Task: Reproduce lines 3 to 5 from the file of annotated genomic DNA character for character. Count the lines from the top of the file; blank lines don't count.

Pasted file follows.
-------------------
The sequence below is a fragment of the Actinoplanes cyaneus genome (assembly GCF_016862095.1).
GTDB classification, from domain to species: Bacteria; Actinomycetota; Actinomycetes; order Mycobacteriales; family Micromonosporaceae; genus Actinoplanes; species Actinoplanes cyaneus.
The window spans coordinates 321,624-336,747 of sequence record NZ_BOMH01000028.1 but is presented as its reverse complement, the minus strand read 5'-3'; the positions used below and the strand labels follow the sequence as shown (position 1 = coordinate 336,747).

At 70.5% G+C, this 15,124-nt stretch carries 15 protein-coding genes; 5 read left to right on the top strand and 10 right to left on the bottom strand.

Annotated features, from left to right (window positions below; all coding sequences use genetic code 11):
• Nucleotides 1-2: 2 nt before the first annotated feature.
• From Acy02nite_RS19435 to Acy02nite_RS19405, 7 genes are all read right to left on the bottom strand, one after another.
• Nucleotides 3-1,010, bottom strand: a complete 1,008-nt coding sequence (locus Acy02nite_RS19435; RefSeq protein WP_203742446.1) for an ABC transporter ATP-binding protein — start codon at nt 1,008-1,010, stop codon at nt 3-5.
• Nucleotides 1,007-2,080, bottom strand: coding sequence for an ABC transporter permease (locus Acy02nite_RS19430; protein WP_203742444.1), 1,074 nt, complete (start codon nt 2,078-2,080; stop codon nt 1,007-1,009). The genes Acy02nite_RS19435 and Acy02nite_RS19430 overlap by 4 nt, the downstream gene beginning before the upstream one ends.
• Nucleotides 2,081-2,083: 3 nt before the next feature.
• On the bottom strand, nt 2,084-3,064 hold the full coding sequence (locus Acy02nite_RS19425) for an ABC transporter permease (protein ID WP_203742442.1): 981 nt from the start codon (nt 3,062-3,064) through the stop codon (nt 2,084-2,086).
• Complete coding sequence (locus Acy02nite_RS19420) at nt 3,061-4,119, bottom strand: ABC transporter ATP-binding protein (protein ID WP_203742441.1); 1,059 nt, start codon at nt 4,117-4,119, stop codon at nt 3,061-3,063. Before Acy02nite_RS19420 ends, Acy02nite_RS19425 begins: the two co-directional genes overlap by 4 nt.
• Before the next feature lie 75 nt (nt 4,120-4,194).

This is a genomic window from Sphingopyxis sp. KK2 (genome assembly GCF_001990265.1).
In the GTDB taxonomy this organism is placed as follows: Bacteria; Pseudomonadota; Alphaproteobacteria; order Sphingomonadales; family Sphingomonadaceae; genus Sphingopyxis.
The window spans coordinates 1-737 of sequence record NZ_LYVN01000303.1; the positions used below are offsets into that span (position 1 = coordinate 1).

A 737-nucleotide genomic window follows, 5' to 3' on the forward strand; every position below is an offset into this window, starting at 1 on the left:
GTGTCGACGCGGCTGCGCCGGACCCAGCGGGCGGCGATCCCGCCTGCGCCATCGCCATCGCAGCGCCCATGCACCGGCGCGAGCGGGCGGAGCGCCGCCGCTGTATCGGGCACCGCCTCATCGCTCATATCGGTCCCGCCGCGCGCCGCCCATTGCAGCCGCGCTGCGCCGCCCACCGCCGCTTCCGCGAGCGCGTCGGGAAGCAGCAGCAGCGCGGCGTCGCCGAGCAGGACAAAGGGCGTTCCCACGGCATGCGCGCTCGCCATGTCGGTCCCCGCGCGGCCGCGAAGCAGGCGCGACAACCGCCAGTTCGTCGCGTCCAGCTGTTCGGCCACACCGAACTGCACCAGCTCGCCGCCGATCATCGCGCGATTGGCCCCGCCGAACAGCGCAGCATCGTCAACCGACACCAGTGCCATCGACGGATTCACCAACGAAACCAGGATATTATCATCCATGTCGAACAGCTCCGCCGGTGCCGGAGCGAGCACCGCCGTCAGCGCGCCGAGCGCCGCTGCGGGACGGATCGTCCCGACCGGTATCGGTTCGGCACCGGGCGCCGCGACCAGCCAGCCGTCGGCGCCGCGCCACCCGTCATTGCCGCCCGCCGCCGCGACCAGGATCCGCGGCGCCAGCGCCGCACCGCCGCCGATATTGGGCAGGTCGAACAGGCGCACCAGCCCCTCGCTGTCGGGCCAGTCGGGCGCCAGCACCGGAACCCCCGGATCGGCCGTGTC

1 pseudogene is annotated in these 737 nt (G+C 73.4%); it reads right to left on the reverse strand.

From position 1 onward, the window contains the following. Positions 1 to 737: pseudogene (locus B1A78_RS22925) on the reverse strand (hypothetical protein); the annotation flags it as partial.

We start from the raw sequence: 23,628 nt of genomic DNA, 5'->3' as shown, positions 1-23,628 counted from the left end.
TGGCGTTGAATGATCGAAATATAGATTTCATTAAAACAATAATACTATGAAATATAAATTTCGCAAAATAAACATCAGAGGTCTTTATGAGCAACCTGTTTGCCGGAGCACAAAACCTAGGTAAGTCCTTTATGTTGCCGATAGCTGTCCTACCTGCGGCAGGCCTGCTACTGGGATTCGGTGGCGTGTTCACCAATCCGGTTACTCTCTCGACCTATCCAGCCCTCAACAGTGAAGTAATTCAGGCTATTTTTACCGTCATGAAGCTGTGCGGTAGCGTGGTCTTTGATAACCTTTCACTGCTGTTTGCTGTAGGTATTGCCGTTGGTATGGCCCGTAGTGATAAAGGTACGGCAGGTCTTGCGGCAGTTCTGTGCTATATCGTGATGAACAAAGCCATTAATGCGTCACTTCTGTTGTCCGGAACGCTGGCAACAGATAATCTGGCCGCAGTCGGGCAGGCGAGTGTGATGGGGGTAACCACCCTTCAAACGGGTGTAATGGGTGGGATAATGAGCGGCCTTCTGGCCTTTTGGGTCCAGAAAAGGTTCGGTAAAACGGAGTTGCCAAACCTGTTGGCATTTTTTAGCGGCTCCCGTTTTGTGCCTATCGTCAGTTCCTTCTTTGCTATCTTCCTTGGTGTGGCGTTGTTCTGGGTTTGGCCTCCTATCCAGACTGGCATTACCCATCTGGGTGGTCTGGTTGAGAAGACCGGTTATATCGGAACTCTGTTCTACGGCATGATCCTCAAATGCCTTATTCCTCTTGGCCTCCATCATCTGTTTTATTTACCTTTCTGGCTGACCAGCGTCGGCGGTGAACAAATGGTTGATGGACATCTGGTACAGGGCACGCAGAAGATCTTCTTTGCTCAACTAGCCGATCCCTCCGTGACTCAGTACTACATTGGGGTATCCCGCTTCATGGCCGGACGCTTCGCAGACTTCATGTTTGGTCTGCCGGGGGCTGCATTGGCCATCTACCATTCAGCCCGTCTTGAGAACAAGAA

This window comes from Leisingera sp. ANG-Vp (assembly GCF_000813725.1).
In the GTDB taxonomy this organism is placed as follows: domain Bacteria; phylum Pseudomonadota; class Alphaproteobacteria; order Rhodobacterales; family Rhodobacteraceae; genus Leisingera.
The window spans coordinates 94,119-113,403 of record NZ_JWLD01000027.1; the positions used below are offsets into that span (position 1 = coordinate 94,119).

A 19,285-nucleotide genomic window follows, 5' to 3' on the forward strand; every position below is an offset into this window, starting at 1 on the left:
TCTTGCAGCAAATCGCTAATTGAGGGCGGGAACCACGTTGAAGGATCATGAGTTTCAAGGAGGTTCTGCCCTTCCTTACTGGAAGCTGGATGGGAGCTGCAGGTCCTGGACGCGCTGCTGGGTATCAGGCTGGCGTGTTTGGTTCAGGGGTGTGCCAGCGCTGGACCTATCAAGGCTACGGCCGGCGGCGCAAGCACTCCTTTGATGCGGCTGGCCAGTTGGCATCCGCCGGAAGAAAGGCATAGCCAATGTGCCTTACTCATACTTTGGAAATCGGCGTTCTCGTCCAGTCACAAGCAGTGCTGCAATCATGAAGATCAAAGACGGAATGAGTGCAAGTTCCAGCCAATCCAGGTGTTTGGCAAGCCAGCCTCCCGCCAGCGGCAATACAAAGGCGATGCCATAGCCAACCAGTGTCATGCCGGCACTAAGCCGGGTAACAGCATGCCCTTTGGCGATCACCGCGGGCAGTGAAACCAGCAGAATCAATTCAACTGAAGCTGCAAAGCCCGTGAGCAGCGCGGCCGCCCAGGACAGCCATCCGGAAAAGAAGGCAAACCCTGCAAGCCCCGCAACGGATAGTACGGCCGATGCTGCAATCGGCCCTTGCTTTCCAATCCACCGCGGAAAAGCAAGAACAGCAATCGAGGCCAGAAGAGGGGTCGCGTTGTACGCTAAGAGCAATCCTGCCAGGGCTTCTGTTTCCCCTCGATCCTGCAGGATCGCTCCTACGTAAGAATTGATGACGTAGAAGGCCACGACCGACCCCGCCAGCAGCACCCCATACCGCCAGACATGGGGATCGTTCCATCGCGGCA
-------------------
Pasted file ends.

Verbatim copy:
The window spans coordinates 321,624-336,747 of sequence record NZ_BOMH01000028.1 but is presented as its reverse complement, the minus strand read 5'-3'; the positions used below and the strand labels follow the sequence as shown (position 1 = coordinate 336,747).

At 70.5% G+C, this 15,124-nt stretch carries 15 protein-coding genes; 5 read left to right on the top strand and 10 right to left on the bottom strand.

Annotated features, from left to right (window positions below; all coding sequences use genetic code 11):